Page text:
Rounding the high
The frustration and fatigue of the Doldrums and the monotony of the south east trades are becoming a distant memory as the six Class40s in the double-handed Global Ocean Race dive down into the South Atlantic with a new focus: a high pressure system forming off South America that threatens to block the route to Cape Town.
By 15:00 GMT on Monday, five of the six GOR Class40s were through the Fastnet Marine Scoring Gate off Fernando de Norohna with Marco Nannini and Paul Peggs crossing in fourth place at 16:00 GMT on Sunday, taking three points with Financial Crisis; Nick Leggatt and Phillippa Hutton-Squire passing through the gate at 09:01 GMT on Monday morning taking two points on Phesheya-Racing and Nico Budel and Ruud van Rijsewijk in sixth place with Sec. Hayai are just 40 miles from collecting one point.
Overnight on Sunday, Halvard Mabire and Miranda Merron, leading the fleet with Campagne de France, were pushing hard to repel an attack from Ross and Campbell Field with BSL as the wind picked up to 16 knots and moved from east to northeasterly with the New Zealand father-and-son duo hitting averages over 12 knots, capping the distance deficit at 51 miles at dawn on Monday and nibbling away at the lead throughout the day as the speed on both Class40s increased with the two boats separated by 50 miles at 15:00 GMT.
During the weekend, Conrad Colman and Hugo Ramon in third place with Cessna Citation kept the leaders under 400 miles ahead, but as Campagne de France and BSL picked up speed on Monday morning, the distance began to increase. However, by the afternoon, the youngest team in the fleet were also averaging above 12 knots, stabilising the deficit at 420 miles. Meanwhile, Nannini and Peggs slowed down fractionally at the scoring gate with Financial Crisis as the wind clocked to the south, but the Italian-British duo were back up to speed shortly before dawn on Monday, trailing Cessna Citation by 92 miles on Monday afternoon.
On Sunday Phesheya-Racing had a fast approach to Fernando de Noronha: “We changed from the Solent jib to the downwind Code Zero and managed to clock up some good miles during the course of the night,” reported Nick Leggatt shortly after crossing the gate. “Just before sunrise the lights of Fernando de Noronha came into view and the wind began to veer again. We just managed to hold on to the Code Zero as far as the Fastnet Marine Scoring Gate, but then replaced it with the Solent again as we came onto a more southerly course.” In the 15:00 GMT position poll on Monday, the South Africans trailed Nannini and Peggs by 138 miles with Nico Budel and Ruud van Rijsewijk 75 miles astern with Sec. Hayai.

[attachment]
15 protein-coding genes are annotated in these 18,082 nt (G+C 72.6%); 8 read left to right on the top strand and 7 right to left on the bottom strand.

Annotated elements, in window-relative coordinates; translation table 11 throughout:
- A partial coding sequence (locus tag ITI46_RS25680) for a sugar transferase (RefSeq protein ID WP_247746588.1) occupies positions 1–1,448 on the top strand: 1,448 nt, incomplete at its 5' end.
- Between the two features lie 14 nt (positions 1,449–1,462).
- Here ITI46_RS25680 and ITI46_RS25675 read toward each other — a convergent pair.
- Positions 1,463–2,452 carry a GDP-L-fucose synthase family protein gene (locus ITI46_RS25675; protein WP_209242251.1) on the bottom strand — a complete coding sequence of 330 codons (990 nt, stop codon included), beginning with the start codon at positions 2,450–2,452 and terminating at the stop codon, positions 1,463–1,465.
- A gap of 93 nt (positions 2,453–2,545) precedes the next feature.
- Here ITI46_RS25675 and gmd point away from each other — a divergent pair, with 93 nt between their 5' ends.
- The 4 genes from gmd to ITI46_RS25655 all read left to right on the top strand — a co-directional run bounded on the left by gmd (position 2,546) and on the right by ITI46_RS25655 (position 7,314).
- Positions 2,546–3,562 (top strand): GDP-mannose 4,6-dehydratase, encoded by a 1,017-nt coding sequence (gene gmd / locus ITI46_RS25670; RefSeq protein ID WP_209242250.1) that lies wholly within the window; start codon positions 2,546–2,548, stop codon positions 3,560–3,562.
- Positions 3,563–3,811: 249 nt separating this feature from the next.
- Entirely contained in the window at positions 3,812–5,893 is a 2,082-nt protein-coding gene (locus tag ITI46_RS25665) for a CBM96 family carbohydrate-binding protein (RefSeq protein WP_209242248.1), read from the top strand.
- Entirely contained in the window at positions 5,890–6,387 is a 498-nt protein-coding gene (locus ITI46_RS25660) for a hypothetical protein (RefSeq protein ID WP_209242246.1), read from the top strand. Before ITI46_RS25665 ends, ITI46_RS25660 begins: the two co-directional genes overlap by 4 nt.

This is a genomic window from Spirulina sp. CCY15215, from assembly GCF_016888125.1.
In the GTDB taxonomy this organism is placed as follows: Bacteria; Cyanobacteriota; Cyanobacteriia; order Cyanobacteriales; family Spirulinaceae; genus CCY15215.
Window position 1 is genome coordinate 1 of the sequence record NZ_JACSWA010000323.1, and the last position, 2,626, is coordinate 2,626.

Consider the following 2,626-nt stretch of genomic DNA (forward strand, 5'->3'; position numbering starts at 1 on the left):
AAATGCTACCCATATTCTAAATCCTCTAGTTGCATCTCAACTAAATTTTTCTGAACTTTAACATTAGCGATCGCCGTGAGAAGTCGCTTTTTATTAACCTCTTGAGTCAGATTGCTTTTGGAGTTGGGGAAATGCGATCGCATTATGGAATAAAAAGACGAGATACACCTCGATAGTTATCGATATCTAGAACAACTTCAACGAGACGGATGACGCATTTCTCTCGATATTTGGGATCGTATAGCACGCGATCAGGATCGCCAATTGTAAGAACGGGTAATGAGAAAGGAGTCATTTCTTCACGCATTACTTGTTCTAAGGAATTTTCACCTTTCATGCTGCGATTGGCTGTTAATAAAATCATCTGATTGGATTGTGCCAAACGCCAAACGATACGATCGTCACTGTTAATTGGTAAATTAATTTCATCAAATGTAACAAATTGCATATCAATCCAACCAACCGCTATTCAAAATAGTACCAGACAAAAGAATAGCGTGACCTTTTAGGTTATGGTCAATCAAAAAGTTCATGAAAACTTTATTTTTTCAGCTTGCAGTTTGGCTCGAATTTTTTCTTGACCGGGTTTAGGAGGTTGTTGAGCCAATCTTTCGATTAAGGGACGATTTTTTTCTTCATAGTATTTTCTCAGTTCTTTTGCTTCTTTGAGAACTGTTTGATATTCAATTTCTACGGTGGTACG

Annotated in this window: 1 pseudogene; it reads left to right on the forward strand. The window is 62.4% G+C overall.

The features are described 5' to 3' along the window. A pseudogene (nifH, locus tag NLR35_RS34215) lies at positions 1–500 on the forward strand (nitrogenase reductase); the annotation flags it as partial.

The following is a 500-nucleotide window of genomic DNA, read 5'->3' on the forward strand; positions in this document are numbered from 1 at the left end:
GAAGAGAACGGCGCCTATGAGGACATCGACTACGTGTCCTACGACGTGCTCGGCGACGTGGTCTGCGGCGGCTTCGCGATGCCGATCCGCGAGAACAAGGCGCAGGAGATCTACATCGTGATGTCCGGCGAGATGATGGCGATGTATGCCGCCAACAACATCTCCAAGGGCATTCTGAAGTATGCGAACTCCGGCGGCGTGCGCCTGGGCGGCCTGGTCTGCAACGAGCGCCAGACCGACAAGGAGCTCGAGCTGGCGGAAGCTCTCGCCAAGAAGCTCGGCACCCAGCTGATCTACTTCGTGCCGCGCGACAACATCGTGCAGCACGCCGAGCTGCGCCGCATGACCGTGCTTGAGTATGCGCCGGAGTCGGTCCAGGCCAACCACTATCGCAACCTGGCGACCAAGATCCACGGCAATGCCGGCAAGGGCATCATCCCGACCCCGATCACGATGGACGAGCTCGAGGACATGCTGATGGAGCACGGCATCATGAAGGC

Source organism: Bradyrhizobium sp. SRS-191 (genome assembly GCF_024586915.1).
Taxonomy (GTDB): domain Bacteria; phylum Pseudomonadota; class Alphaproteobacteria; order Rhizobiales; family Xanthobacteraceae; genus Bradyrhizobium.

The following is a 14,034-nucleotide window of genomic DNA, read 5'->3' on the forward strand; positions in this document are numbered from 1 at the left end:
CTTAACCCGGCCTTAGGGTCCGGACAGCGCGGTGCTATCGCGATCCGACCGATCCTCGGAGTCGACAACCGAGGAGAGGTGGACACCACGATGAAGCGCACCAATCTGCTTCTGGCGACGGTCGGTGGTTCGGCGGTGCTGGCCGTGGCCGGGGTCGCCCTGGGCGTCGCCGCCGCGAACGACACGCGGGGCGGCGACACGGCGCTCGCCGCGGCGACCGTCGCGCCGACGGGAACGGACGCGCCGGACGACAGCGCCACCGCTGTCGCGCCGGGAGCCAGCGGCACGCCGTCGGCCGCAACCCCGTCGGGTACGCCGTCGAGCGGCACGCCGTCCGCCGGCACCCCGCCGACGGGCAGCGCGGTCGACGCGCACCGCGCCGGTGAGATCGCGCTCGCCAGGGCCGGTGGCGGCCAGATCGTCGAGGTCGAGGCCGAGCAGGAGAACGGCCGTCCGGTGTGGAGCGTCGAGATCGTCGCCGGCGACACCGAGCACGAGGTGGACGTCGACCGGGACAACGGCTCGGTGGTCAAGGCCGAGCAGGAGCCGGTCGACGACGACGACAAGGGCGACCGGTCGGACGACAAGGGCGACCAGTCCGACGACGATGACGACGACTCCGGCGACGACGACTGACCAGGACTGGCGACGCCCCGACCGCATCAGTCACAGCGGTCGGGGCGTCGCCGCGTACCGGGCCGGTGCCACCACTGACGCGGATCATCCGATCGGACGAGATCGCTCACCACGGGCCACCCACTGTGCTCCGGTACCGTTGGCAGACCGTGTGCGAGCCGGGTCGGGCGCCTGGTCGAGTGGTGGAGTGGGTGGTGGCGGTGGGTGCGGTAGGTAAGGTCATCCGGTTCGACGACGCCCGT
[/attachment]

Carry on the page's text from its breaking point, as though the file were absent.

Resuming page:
By midday on Monday, Nannini and Peggs were 180 miles off the eastern point of Brazil having already put 160 miles between Financial Crisis and the Fastnet Marine Scoring Gate: “We came out of the Fernando da Noronha gate and everyone was heading south like the plague had just broke out north of the Equator,” reports Marco Nannini. “We are sailing along at great speeds, everyone is, and the image I have is that of a track of greyhounds on a race day running and running, tongues out, lots of enthusiasm, but probably little thought process going on.” However, the reason for this haste throughout the fleet lies over 2,000 miles to the south of Financial Crisis, northeast of the Falkland Islands. “We looked at the forecast and it became clear what those two mad dogs to the south were doing,” says the Italian skipper. “Running down with foaming mouths to squeeze ahead of the high pressure that is forming somewhere further down in South America and if they squeeze in front, they'll have a straight run home to Cape Town downwind all the way. Beautiful.”
While Campagne de France and BSL are hurtling south, the high pressure system threatens to engulf the remainder of the fleet. On Cessna Citation, around 100 miles further south than Financial Crisis, Conrad Colman and Hugo Ramon were also eyeing the developing weather system: “Conrad has just opened the food stock market at 21 points,” wrote Ramon on Monday morning. “This means we have 21 days of food left to Cape Town,” he explains. “Obviously, we can’t go in a straight line as the high pressure system blocks the route and there’s no direct or quick motorway to the finish line as the route changes every day,” says Ramon. “You can try and predict what’s going to happen, but it really isn’t simple.” For 26 year-old Ramon, the situation is familiar: “It’s a bit like playing PacMan Labyrinth Prison, avoiding capture in the high pressure system and light winds, and gobbling up the small gusts and favourable shifts.”